Electoral Form Guide: Hinkler
Margin: Nationals 1.5%
Location: Bundaberg/Hervey Bay, Queensland
In a nutshell: Nationals member Paul Neville managed to withstand the statewide tidal wave to Labor in 2007, but it’s an open question whether that was due to an accident-prone Labor opponent. While Labor will be hoping for better from their new nominee, Fraser Coast deputy mayor Belinda Neven, their optimism might be restrained by the widely reported hostility towards the government in regional Queensland.
Two-party vote map
Swing % map
Electorate analysis: Created with the enlargement of parliament in 1984, Hinkler extended for most of its existence from Bundaberg in the south to Gladstone in the north. The creation of Flynn at the 2007 election dramatically reoriented the electorate southwards, detaching Gladstone to the new electorate and compensating Hinkler with Hervey Bay, previously in Wide Bay. Rapid population growth around Hervey Bay has resulted in the electorate losing areas for no corresponding gain at the current redistribution. These changes have substantially reduced the electorate’s geographic area, but the number of voters affected is modest: 2700 voters have been transferred to Wide Bay in the south, and 1200 voters in interior territory around Biggenden have gone to Flynn. The margin has been reduced slightly from 1.7 per cent to 1.5 per cent.
Hinkler swung from the Nationals in 1984 to Labor in 1987, and back again when current member Paul Neville gained the seat with a 344-vote margin in 1993. Neville has since enjoyed a charmed electoral life, holding on by 510 votes in 1998 (when One Nation polled 19.3 per cent, their preferences saving Neville from a substantial primary vote deficit against Labor) and 64 votes in 2001, and benefiting from redistributions in 2004 and 2007. On the latter occasion he received a timely 4.0 per cent boost due mainly to loss of Labor-voting Gladstone, and also the slight Nationals lean in newly acquired Hervey Bay. Neville has remained on the back bench throughout his career, but has enjoyed a long stint as Nationals whip since 1998.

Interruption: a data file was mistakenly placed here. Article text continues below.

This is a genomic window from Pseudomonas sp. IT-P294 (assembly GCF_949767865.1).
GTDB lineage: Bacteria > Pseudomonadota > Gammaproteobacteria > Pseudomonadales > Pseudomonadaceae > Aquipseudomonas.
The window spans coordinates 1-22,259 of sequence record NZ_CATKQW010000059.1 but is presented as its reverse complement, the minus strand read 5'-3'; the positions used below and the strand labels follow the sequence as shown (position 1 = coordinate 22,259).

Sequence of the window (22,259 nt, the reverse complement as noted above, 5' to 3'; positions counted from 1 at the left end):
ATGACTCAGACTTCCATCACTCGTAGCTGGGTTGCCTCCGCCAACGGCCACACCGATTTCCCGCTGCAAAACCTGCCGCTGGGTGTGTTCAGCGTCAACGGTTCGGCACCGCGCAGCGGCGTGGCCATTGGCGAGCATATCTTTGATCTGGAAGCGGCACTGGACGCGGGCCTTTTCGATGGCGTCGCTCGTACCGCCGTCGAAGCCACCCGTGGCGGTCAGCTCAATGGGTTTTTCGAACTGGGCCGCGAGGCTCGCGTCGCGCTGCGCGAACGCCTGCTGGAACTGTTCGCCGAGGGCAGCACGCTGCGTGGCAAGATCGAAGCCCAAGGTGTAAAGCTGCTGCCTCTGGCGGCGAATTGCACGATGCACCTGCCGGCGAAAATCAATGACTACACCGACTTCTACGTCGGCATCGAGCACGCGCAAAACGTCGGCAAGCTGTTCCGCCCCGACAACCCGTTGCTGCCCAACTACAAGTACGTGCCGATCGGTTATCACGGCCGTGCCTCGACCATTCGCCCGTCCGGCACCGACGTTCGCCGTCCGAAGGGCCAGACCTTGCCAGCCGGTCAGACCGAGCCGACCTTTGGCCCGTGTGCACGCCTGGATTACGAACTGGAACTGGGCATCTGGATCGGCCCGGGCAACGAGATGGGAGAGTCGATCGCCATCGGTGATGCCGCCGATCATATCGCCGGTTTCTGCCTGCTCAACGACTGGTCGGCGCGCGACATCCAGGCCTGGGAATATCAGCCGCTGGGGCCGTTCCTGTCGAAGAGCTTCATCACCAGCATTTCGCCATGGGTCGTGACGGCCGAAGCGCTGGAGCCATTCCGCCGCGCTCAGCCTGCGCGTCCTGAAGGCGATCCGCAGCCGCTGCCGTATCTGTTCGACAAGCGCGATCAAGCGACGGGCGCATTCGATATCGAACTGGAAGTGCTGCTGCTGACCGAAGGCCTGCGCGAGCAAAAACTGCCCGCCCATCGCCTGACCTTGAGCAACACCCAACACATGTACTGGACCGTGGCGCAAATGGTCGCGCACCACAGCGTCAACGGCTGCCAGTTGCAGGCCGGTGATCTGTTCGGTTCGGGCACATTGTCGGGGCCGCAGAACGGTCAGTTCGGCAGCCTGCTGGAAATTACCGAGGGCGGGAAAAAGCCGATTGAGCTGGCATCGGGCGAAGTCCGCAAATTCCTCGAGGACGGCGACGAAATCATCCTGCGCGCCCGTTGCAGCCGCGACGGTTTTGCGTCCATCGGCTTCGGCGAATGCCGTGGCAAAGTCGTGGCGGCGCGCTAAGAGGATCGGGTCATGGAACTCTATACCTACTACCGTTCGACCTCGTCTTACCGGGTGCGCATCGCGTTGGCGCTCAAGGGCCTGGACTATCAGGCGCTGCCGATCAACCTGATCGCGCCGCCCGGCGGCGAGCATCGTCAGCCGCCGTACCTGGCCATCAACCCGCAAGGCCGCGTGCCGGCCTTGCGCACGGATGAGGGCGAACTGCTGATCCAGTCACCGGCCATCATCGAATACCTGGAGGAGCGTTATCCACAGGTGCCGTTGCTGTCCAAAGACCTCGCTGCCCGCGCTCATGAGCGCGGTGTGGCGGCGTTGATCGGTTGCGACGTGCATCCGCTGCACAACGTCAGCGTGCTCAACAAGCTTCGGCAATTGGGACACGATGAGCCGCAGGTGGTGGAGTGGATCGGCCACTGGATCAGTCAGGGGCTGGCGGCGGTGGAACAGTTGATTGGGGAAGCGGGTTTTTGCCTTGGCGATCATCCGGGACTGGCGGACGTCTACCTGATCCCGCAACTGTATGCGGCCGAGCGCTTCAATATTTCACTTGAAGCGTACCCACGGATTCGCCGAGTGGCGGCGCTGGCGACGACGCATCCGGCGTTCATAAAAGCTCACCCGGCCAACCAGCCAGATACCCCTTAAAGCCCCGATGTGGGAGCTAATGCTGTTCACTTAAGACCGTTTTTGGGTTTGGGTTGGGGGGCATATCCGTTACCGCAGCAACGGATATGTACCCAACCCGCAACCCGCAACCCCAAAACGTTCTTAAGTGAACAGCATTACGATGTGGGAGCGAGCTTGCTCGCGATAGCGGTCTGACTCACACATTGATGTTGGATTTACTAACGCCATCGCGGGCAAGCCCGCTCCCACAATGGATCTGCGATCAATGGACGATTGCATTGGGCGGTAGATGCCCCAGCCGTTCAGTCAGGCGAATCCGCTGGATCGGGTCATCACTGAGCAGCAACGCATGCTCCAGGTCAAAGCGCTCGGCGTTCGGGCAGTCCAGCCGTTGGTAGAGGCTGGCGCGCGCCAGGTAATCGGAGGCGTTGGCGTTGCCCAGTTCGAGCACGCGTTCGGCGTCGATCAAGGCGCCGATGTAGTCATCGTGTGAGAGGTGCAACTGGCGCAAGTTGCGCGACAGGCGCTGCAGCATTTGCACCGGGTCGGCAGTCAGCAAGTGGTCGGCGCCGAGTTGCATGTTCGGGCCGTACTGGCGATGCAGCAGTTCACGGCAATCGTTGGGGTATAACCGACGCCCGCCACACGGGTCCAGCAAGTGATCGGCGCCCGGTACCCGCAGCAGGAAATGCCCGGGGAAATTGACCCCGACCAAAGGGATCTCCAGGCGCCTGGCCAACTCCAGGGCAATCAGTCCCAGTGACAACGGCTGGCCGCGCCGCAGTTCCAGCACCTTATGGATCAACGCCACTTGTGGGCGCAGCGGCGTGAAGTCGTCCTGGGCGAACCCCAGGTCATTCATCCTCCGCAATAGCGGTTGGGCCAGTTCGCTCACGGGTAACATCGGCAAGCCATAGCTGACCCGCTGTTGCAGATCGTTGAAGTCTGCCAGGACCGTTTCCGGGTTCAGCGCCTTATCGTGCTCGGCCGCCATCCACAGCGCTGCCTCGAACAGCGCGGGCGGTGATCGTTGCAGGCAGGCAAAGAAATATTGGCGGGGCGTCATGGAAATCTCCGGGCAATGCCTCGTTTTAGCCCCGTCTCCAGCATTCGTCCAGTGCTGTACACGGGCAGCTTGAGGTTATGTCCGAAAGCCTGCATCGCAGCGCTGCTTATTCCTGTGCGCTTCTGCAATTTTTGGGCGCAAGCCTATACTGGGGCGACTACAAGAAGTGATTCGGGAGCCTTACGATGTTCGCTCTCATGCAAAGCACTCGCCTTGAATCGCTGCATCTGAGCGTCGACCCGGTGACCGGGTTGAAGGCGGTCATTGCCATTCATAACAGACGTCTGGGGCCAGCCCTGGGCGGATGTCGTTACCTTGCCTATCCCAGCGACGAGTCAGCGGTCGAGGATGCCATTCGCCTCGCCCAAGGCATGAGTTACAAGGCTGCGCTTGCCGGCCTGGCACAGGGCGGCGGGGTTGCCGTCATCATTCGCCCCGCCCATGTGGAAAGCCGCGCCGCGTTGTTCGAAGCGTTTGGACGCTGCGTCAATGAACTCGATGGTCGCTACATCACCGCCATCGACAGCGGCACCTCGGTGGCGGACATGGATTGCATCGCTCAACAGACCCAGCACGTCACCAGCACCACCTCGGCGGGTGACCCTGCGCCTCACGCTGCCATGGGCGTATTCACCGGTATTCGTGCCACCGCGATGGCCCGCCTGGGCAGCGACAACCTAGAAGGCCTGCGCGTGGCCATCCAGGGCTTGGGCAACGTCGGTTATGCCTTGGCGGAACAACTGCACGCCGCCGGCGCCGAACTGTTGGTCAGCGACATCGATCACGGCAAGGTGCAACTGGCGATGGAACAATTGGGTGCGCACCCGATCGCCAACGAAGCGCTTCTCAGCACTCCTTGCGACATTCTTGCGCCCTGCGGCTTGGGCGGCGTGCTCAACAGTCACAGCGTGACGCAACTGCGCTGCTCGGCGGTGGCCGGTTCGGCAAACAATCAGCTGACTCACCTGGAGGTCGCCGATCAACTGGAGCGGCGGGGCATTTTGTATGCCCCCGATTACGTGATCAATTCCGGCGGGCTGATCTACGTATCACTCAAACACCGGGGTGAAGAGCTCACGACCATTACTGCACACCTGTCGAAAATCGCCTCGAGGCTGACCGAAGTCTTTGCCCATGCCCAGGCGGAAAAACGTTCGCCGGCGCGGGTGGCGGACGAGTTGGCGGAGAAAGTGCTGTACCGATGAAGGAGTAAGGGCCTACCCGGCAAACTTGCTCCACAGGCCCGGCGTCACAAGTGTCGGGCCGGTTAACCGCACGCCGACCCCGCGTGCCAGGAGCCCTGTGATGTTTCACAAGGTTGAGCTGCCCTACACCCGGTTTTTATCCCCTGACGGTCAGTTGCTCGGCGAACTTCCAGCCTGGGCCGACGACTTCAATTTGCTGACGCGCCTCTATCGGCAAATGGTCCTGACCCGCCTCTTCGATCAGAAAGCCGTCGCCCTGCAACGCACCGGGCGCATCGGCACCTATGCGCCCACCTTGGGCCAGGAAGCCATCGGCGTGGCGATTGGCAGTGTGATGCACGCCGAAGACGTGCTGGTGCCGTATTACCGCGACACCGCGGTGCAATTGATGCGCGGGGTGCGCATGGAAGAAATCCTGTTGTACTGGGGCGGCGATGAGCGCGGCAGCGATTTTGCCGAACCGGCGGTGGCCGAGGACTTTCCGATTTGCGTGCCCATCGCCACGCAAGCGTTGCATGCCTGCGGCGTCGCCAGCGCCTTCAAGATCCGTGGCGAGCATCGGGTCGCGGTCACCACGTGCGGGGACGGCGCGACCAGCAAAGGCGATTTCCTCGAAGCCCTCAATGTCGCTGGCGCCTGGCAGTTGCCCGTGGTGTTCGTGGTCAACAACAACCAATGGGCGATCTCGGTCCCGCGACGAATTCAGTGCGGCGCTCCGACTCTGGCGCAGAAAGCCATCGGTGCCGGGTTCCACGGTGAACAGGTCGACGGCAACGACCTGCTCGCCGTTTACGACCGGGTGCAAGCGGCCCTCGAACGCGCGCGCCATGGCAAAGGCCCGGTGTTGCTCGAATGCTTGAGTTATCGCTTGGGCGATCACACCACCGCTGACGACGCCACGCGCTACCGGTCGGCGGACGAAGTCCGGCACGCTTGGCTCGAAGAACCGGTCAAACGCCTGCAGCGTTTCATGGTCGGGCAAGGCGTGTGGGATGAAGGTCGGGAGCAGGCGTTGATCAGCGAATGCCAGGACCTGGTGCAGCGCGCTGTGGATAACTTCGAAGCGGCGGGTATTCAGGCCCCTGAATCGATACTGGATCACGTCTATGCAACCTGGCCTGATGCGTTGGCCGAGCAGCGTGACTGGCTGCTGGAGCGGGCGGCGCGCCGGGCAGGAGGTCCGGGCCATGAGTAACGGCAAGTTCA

As his Queensland colleagues fell like ninepins in 2007, Neville may well have been saved by the performance of Labor candidate Garry Parr, who made the news when he told the parents of a soldier serving with British forces in Afghanistan they were “English warmongers”. This came a week after reports the Labor Forum-backed Parr was suffering a campaigning boycott from members of the rival Left and Unity (“Old Guard”) factions. The former Labor member for the seat, Brian Courtice, also emerged in Coalition television commercials to inform the nation that “Kevin Rudd couldn’t go three rounds with Winnie the Pooh, so there’s no way he can stand up to the union bosses”. Courtice had been expelled from the party in 2005 for leaking party documents to state Nationals MP Rob Messenger, which purportedly exposed the “siphoning” of $7,000 in branch funds. His wife Marcia was also sacked from her job with state Bundaberg MP Nita Cunningham (whom she reportedly hoped to succeed), which she claimed to be in revenge for her husband’s actions.
Labor’s candidate at the coming election is Fraser Coast deputy mayor Belinda McNeven, who won preselection without opposition. Sean Parnell of The Australian reported that Neville fought off unnamed “vultures” to retain Liberal National Party preselection, despite being 69 years old and suffering health problems.
Queensland’s regional coastal seats were clearly the target of Tony Abbott’s announcement last week that they would limit the future expansion of marine parks, by requiring “peer-reviewed scientific evidence of a threat to marine diversity”.
Analysis written by William Bowe. Read Bowe’s blog, The Poll Bludger.